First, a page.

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A new life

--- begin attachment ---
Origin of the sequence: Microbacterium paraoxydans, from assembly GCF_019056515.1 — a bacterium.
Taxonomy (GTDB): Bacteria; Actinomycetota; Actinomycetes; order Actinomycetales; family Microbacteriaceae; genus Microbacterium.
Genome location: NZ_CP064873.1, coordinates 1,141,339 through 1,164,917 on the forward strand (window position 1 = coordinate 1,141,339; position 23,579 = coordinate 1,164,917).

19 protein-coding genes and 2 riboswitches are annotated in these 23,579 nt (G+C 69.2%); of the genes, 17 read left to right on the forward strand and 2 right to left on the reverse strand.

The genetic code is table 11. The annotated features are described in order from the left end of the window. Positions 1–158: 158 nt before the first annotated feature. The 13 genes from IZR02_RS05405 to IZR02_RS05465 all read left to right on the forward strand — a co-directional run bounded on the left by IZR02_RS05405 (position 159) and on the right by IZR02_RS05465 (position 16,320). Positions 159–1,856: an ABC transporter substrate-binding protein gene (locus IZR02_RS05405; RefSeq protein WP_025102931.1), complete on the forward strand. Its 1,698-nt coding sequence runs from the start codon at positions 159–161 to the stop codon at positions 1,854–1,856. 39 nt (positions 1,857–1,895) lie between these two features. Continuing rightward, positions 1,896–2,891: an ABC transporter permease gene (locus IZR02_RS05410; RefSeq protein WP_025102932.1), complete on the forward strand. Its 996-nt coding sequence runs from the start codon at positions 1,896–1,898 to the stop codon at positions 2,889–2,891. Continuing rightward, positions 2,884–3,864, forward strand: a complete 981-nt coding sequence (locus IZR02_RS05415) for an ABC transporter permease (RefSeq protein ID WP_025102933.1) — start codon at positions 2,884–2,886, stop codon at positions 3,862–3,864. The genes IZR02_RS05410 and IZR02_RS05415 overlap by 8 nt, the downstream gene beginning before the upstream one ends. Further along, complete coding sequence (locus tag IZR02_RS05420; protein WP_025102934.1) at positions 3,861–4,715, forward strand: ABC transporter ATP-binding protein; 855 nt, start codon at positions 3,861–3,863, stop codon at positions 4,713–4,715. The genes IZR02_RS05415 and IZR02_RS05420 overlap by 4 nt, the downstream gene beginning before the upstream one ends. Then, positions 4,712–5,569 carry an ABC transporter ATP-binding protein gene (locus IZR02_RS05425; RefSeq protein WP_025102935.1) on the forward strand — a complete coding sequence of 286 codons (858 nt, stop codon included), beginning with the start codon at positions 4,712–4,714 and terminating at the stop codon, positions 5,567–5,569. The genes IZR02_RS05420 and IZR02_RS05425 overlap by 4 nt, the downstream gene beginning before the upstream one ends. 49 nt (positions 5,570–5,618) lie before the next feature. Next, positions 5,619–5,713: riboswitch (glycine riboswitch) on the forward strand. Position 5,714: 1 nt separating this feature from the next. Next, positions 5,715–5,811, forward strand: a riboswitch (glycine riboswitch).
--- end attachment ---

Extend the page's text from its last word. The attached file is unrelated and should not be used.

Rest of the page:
Although my posting to the Ranebennur Branch as Accountant was not envisaged initially, my transfer order was changed because of the sudden indisposition of the then incumbent and I had to get reconciled to the change which signalled the next phase of my life. This phase turned out to be an eventful one. I spent a few days at Bangalore with Raji and children before reporting at the new branch which could be reached both by train and bus on the national highway. I was not able to shift the family to the new place as many advised me to because of the fact that my daughters were still in College and it would be inadvisable to shift them in the middle of their college term. I took charge as the full time Accountant of the Branch which had a Branch Manager, Field Officer and Head Cashier in the Supervisory cadre. It was a specialized Agricultural Development Branch. The main Ranebennur branch conducted all other Banking transactions. Staff strength was less than ten. I did not have much of a difficulty in acclimatizing to the new branch and carried out my work with my normal efficiency undisturbed by any other distractions. As the new place is closer to Bangalore, about 7 hours bus ride, I was able to go home to Bangalore every week end which was a great relief. I would leave on Saturday afternoons by the Bijapur-Bangalore bus which passed through Ranebennur around 3.30 P.M. to reach Bangalore by 10.30 P.M. After spending Sunday with the family I would start on my return journey back by train at 10.30 P.M. to reach headquarters early Monday morning. It did not disturb my work schedule but was a great help in keeping my morale up. I had arranged to share a small house I had taken on rent very close to the Bank with two colleagues of mine. I was trying for a transfer back to Bangalore as I presumed that this posting was only temporary and another officer would be identified for the permanent posting. But alas! It was not to be.